The above analysis yields the following theorem.

Theorem 2.1. *The VIM solution of the partial differential equation (2.1) can be determined by (2.3) with the iterations (2.2a) or (2.2b). *

##### 2.2. Adomian Decomposition Method (ADM)

Applying the inverse operator to both sides of (2.1) and using the initial condition, we get where the nonlinear operator is the Adomian polynomial determined by

We next decompose the unknown function by a sum of components defined by the following decomposition series

The above analysis yields the following theorem

Theorem 2.2. *The ADM solution of the partial differential equation (2.1) can be determined by the series (2.6) with the iterations (2.4). *

#### 3. Applications

We solve the FN equations using the two methods VIM and ADM.

##### 3.1. The VIM for the FN Equations

Consider the FN equations in the form

Then the VIM formulae take the forms where , and . This yields the stationary conditions

Hence, the Lagrange multipliers are

Substituting these values of Lagrange multipliers into the functional correction (3.2) gives the iterations formulae

We start with initial approximations as follows and then the first iterations are and so on.

The VIM produces the solutions as follows where , will be determined in a recursive manner.

##### 3.2. The ADM for the FN Equations

Consider the FN equations in the following form: where . Operating by on both sides of (3.9), we get

The ADM assumes that the unknown functions and can be expressed by an infinite series in the forms where can be determined by using the recurrence relations: where

such that

Then the first iterations are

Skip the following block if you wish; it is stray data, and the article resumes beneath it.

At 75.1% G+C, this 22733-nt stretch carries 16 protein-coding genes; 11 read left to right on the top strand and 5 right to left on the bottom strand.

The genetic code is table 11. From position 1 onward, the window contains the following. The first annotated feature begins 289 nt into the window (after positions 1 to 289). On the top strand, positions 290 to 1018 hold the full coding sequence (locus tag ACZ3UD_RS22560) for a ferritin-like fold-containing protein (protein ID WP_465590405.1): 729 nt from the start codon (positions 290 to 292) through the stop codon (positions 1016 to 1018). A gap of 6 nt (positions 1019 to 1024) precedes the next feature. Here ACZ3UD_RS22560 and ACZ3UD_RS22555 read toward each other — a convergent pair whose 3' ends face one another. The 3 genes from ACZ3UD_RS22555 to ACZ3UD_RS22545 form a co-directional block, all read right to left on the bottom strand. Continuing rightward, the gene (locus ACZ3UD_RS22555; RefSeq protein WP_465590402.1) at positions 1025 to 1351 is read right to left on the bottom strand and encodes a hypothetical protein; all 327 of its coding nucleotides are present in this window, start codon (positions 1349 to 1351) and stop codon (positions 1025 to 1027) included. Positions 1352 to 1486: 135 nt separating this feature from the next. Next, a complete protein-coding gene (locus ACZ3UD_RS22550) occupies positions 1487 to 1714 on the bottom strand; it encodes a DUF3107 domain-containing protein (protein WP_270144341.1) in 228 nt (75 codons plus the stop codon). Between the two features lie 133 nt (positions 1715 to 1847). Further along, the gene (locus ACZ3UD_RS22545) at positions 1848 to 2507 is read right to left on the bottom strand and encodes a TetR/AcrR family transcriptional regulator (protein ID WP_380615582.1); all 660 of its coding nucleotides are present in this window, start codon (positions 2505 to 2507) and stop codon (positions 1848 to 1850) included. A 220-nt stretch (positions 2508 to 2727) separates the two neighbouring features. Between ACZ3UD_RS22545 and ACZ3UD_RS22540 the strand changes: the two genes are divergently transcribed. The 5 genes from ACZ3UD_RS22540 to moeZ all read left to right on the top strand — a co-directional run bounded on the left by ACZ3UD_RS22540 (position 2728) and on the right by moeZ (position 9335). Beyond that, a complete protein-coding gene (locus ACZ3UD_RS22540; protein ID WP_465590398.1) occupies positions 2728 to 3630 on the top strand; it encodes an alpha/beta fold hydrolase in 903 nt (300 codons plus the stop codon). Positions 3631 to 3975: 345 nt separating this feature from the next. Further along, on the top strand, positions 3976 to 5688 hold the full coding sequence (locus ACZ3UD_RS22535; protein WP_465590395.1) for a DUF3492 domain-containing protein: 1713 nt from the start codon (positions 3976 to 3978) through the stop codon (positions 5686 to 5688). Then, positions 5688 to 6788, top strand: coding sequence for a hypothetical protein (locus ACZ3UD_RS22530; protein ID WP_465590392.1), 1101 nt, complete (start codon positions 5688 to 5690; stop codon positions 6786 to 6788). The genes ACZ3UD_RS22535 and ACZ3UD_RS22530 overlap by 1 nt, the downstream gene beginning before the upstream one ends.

and so on.

The ADM yields the solutions as where , will be determined in a recursive manner.

#### 4. A Test Problem for the FN Equations

We discuss the solutions of the FN equations using the two considered VIM and ADM methods.

##### 4.1. The VIM

Solve the FN equations (1.2) using the VIM with finite iterations at time . A comparison between the computed solutions and the exact solutions at different values of are given in Table 1. We note that the VIM solutions converge to the exact solutions specially when is increased. We show in Figure 1 the behavior of the VIM solutions of FN equations at time . If the exact solutions are plotted on Figure 1 we will find that the VIM and exact solutions curves are indistinguishable.

##### 4.2. The ADM

Consider the same problems and use the ADM with the same initial conditions and use the technique discussed in Section 2. A comparison between the exact solutions and ADM solutions are shown in Table 2 and it seems that the errors are very small. We show in Figure 2 the numerical solutions of the FN equations.

The results listed in Table 3 are representing the maximum errors at different times of VIM and ADM which shows that the VIM is better than ADM in the solutions of FN equations.

Now we show a comparison between our schemes and other methods as shown in Table 4.

It is clear that the suggested methods for solving FN equation are the best methods than all other methods. Also all other methods give the solution as a discrete solution but our methods give the solution as a function and .

#### 5. Conclusion

In this paper the solutions for the FN equations using VIM and ADM methods have been generated. All numerical results obtained using few terms of the VIM and ADM show very good agreement with the exact solutions. Comparing our results with those of previous several methods shows that the considered techniques are more reliable, powerful, and promising mathematical tools. We believe that the accuracy of the VIM and ADM recommend it to be much wider applicability and also we find that the VIM more accurate than ADM.

#### Acknowledgment

This paper has been supported by the research support program, King Khalid University, Saudi Arabia, Grand no. KKU-COM-11-001.